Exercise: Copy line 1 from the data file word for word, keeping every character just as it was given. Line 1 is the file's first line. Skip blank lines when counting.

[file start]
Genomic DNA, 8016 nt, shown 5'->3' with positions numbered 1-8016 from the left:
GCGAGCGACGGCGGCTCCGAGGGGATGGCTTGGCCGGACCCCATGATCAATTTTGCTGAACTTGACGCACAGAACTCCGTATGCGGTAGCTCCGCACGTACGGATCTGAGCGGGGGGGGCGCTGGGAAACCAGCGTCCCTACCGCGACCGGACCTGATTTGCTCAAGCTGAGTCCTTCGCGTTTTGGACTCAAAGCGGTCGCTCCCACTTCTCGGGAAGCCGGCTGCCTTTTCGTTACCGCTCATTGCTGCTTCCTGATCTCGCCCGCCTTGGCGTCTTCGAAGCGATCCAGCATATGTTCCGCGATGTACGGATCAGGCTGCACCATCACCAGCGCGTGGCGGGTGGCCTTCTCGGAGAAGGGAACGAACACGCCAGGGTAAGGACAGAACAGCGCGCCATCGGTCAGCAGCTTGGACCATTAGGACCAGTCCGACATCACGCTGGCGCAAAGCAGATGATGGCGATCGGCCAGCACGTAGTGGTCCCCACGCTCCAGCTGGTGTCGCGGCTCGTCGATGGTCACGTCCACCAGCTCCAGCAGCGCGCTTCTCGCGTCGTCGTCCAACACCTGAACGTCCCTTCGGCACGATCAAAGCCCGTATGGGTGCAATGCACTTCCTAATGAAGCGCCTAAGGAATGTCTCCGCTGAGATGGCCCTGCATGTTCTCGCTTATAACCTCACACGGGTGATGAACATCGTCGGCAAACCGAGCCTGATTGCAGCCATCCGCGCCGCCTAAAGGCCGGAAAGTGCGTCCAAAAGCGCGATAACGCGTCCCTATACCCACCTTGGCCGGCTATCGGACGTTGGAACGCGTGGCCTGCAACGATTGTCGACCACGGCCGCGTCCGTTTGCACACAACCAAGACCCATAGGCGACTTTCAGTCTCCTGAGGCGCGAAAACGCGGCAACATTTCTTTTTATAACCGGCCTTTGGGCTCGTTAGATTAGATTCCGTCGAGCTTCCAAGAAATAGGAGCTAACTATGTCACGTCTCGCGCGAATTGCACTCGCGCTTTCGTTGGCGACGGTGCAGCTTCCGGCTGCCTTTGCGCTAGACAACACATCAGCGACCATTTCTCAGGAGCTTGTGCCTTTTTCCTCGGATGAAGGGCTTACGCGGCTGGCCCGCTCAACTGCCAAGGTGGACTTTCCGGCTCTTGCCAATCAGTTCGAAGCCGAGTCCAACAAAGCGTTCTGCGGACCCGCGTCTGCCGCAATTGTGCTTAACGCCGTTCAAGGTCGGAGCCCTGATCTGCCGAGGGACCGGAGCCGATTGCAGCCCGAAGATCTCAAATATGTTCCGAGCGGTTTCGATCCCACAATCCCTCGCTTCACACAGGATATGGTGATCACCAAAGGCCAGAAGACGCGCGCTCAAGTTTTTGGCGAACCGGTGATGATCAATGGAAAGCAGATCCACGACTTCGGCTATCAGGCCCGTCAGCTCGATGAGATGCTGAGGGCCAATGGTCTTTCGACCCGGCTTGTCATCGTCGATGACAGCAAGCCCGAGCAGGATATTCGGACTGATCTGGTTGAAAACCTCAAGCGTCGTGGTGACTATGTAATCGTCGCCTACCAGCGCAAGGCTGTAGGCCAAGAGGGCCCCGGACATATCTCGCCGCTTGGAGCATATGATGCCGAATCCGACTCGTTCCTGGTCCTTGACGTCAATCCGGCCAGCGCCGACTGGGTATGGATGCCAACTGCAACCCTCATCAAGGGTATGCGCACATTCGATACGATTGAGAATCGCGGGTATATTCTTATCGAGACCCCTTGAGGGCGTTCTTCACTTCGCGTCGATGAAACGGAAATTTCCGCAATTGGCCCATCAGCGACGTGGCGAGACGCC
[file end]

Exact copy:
Genomic DNA, 8016 nt, shown 5'->3' with positions numbered 1-8016 from the left: